CSS CSS Transitions and Transforms Adding 3D Effects with CSS Create a Flipping Animation with 3D Transform Properties

Nour El-din El-helw
Nour El-din El-helw
8,228 Points

trasnform-style

Do we declare the "transform-style" property to the 3d transformed element or to it's child that we want to be transformed in 3d space? Because here the 3d transformed element is ".photo-container" div and the child is ".photo div" but we declared it to ".photo div" so can someone please explain?

2 Answers

Balazs Pukli
Balazs Pukli
46,036 Points

From what I'm getting about all this, it does not matter that you don't loop through every generation of elements with this inheritance thing. For example, if you have a perspective for the grand-grandparent of an element, you don't have to declare the preserve-3d in the grandparents and parents if you don't need to. Just declare it multiple levels below where you will need it, and it will work. And the perspective will be shared among all elements, it will be a perspective declared in the original grand-grandmother.

Nour El-din El-helw
Nour El-din El-helw
8,228 Points

Oh, really good explanation. Thanks!

Balazs Pukli
Balazs Pukli
46,036 Points

I'm going to go from the outmost element to explain all functionality:

.content

  • The ".content" is a class for a div that contains all content which will be depicted in a 3D space, like a frame if you will. We use it to declare the prespective, like "how far" the object will look based on the angles they are depicted in. Every single one of its children would be a 3D object, but only its direct children. If we want to depict deeply nested children in 3D, we must pass down the 3D space using the transform-style property later. But this outer container with the declared perspective makes sure that all children will be depicted in the same 3D space, not as if they would be in many parallel 3D spaces.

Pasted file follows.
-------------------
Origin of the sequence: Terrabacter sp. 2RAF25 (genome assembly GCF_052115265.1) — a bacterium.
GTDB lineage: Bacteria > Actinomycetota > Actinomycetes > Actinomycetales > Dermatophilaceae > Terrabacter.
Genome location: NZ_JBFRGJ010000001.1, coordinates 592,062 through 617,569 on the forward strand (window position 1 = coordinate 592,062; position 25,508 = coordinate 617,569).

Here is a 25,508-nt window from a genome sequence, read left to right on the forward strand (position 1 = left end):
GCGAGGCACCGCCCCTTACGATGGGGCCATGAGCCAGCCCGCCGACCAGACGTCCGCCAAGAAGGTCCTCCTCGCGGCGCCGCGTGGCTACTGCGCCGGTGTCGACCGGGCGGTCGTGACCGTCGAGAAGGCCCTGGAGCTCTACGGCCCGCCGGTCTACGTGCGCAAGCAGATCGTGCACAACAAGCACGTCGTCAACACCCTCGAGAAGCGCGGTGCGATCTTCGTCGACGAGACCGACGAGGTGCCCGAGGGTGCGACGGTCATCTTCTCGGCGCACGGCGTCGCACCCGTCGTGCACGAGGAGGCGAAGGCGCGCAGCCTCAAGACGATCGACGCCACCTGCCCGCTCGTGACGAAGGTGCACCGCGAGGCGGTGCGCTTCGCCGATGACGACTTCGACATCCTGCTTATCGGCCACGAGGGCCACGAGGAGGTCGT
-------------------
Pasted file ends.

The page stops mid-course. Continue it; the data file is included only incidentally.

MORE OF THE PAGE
.content {
   perspective: 700px;
}

.photo-container

  • The ".photo-container" is a class for the outside div of individual elements. It is only responsible to add space between the elements, so that they wouldn't be too close together.
.photo-container {
    text-align: center;
    margin-bottom: 2.5em;
}

.photo

  • The ".photo" class is for the inside div containing the 3D element. It is determined to be a parent for the 3D object by the the transform-style: preserve-3d property. This means that all of it's children will be depicted in 3d. These objects will be depicted in the same 3D space declared 2 levels above, the same perspective. The transform-style just passes down the functionality to affect direct children.
  • We add a transition with the transform parameter as well. This means that when we add the rotate transform on hover, that transform must be transitioned, instead of just changin in a blink of an eye.
  • Note that this element is transformed, even though it is invisible. What we will actually see is it's children transformed!
.photo {
   transform-style: preserve-3d;
   transition: transform 1s cubic-bezier(.55, -.62, .27, 1.2);  
}

.photo:hover{
  transform: rotateY(-180deg);
}

.side-a and .side-b

  • Finally, the ".side-a" and ".side-b" classes are for the elements depicted in 3D. One of them is a div, another one is an img in this example.
  • Since these are already 3D objects thanks to their parent, we can hide their backfaces. (Only 3D objects have backfaces.)
  • We determine ".side-b" to be already rotated 180 degrees by default. This means that it will only show up, when we flip the parent element, as if it would be "on the other side".
.side-a, .side-b{
  backface-visibility: hidden;
}

.side-b{  
  transform: rotateY(180deg);
}
Nour El-din El-helw
Nour El-din El-helw
8,228 Points

Isn't .photo-container a direct child of .content, and .photo is a child of .photo-container so we should have declared transform-style: preserve-3d for it too right? Or is it because .photo-container doesn't have content so it is neglected and .photo is acts like a direct child of .content? Other than that everything is clear, thanks :)